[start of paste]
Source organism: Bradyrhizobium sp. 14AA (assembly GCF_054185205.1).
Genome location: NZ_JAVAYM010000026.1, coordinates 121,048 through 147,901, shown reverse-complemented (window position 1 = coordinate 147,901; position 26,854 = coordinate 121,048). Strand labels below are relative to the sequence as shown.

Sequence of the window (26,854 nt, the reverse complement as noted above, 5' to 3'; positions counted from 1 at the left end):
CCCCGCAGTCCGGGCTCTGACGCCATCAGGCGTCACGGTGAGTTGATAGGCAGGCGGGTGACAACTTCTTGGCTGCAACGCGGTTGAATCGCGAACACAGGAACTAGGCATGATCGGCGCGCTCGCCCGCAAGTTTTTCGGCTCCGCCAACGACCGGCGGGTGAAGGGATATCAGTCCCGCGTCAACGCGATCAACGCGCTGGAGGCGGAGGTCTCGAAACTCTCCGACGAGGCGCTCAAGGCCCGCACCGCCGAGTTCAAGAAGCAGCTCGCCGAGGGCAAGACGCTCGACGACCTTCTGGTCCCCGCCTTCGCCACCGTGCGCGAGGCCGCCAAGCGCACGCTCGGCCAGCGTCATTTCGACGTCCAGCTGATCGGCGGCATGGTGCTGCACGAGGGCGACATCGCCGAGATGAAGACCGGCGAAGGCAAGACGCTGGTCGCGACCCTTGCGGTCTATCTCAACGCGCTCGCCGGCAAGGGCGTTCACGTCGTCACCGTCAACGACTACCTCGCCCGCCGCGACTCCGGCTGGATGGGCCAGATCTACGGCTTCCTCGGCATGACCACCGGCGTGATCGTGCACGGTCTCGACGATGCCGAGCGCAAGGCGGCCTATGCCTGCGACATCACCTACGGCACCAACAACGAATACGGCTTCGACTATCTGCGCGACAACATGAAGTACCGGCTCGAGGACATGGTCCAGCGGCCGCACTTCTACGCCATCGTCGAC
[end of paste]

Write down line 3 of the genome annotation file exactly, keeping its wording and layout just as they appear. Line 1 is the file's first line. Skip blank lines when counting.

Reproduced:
Sequence of the window (26,854 nt, the reverse complement as noted above, 5' to 3'; positions counted from 1 at the left end):